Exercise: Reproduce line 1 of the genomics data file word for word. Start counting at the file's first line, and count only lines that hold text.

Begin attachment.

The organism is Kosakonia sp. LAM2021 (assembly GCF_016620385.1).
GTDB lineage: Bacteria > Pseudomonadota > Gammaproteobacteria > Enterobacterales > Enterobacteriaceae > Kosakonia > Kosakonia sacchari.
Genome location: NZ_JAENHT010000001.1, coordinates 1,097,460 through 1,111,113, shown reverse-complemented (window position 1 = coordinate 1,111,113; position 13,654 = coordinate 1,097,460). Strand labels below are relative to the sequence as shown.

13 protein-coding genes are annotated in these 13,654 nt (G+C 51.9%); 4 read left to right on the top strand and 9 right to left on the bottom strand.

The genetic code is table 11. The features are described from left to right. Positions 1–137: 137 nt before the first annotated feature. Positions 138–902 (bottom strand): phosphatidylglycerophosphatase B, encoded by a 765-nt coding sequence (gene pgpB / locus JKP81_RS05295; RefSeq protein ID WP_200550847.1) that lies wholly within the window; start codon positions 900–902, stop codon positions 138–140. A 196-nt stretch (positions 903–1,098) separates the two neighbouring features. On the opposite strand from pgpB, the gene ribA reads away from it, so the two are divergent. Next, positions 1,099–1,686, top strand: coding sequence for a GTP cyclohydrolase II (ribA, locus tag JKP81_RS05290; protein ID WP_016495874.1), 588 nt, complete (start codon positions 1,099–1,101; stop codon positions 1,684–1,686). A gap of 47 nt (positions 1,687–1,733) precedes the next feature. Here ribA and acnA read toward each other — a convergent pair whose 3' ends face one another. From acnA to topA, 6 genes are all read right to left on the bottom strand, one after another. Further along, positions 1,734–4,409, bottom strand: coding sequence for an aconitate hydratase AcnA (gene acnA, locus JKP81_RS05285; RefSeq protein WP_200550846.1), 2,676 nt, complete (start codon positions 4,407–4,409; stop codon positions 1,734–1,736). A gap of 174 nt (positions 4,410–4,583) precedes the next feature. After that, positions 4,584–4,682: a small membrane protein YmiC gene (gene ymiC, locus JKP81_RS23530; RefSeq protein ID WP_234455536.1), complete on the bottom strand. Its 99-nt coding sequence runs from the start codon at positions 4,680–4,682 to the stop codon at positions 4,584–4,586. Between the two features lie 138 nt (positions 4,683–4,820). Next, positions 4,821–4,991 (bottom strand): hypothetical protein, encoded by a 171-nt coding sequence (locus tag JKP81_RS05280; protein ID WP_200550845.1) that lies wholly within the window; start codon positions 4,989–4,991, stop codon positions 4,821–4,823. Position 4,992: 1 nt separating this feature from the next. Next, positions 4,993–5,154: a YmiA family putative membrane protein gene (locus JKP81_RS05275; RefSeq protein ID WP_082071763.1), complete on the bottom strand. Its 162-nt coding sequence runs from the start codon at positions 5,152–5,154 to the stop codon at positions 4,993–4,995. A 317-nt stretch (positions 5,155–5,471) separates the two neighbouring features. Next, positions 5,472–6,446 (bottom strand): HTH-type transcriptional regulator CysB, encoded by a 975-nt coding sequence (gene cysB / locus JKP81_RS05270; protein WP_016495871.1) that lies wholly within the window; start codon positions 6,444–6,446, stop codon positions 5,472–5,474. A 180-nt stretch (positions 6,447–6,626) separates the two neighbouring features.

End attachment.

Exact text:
The organism is Kosakonia sp. LAM2021 (assembly GCF_016620385.1).